With the warm weather now having arrived in the UK, it’s the season for the great outdoors – and for sleeping in the great outdoors, too. Camping trips have a divisive reputation. For some, they’re a way to get close to the natural world; for others, they’re uncomfortable and irritating.
Getting the most from your camping trip usually means putting in the groundwork and research, and preparing ahead of time. Let’s take a look at a few things you might want to consider before you head out.
Choose the perfect camping location
Your ideal camping location will depend to a large extent on what you’d like to get from the trip. Do you want to camp beside a lake, or a river? Are you going to need creature comforts and amenities, like toilets and showers?
In some cases, you’ll arrive at the campsite and find that it’s just a field. Sometimes, you’ll get a fixed spot to camp in, complete with power outlets. You should also think about how you can get from the site to the activities you might want to engage in during the trip. If you’re intending to do a lot of hiking, then having a campsite that’s near to a trail might be a good idea.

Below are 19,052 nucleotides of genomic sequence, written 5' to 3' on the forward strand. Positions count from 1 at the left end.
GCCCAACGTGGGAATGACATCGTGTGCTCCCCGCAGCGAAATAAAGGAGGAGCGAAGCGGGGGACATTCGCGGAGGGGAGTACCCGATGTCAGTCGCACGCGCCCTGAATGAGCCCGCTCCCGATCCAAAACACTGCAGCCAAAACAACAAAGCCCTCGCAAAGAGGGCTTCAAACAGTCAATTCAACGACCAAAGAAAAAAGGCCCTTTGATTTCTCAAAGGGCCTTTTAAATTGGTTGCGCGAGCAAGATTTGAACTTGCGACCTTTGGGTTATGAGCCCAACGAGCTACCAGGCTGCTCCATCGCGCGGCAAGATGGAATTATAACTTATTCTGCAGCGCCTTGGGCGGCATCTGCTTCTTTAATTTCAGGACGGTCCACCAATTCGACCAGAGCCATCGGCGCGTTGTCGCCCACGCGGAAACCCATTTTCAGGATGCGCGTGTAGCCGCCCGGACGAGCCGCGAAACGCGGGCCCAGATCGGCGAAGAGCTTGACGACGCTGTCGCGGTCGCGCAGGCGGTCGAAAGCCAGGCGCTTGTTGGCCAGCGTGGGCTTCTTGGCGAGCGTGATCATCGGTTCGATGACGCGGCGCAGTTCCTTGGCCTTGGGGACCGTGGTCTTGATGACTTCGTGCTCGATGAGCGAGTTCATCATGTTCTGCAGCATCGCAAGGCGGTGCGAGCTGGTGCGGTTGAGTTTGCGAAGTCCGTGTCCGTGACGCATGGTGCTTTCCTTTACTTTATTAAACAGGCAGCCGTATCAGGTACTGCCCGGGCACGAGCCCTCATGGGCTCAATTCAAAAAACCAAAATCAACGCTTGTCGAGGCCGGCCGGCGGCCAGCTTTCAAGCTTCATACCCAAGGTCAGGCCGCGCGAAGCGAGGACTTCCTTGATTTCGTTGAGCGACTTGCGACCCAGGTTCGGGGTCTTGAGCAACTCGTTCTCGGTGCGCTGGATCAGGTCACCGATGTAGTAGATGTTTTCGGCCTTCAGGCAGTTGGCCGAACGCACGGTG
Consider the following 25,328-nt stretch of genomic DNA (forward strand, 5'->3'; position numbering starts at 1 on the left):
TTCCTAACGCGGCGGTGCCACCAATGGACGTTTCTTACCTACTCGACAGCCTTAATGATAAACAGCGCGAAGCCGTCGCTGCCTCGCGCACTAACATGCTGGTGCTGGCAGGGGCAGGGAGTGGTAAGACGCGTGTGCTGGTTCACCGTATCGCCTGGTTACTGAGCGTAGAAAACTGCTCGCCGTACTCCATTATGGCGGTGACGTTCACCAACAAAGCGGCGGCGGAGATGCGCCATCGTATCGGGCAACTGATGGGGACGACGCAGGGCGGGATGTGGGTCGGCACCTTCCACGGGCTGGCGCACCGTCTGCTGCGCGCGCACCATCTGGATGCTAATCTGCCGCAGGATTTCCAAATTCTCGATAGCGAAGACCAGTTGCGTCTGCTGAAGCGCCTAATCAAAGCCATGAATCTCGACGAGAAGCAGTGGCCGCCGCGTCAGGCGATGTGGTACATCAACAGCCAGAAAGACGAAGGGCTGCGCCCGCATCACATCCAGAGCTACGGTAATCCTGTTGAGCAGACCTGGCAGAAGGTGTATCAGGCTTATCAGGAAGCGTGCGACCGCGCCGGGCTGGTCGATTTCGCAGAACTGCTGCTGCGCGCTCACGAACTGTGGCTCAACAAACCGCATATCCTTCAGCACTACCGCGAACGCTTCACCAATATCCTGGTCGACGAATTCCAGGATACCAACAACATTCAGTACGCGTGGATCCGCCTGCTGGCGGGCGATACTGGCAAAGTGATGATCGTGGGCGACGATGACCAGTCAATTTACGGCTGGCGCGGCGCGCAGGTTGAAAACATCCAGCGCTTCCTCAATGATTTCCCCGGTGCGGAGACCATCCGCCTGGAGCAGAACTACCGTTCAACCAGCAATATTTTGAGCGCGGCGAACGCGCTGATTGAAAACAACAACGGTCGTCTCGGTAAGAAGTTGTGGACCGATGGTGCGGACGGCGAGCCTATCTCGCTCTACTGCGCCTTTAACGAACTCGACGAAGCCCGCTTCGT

How are you going to get to the site?
For most people, the easier the campsite is to access by car, the better. Others are looking for a more isolated and secluded experience, which by necessity will mean that it’s difficult to reach. For the most part, public transport doesn’t extend to campsites, which means that driving is often your only option. If you’re going to be carpooling with other people, then you can easily get them insured to drive your car with the help of short-term car insurance.
Make a checklist
To get the best from your trip, there are certain items that you’ll definitely want to take with you. These include necessities like sleeping bags and tents, as well as extra luxury items like books. By making a list, you’ll ensure that nothing is forgotten – which, since you’re going to be out in the middle of nowhere, can often be disastrous.
Don’t pack any more clothes than you need for the duration of the trip, but be sure that you have spares to hand – after all, things are likely to get messy.
A portable stove and kettle will help you to stay nourished throughout your trip. While you can make a campfire yourself from bits of dried wood, this tends to be more effort than many are willing to go to – and you could be breaking the law if you’re collecting timber in the wrong way.
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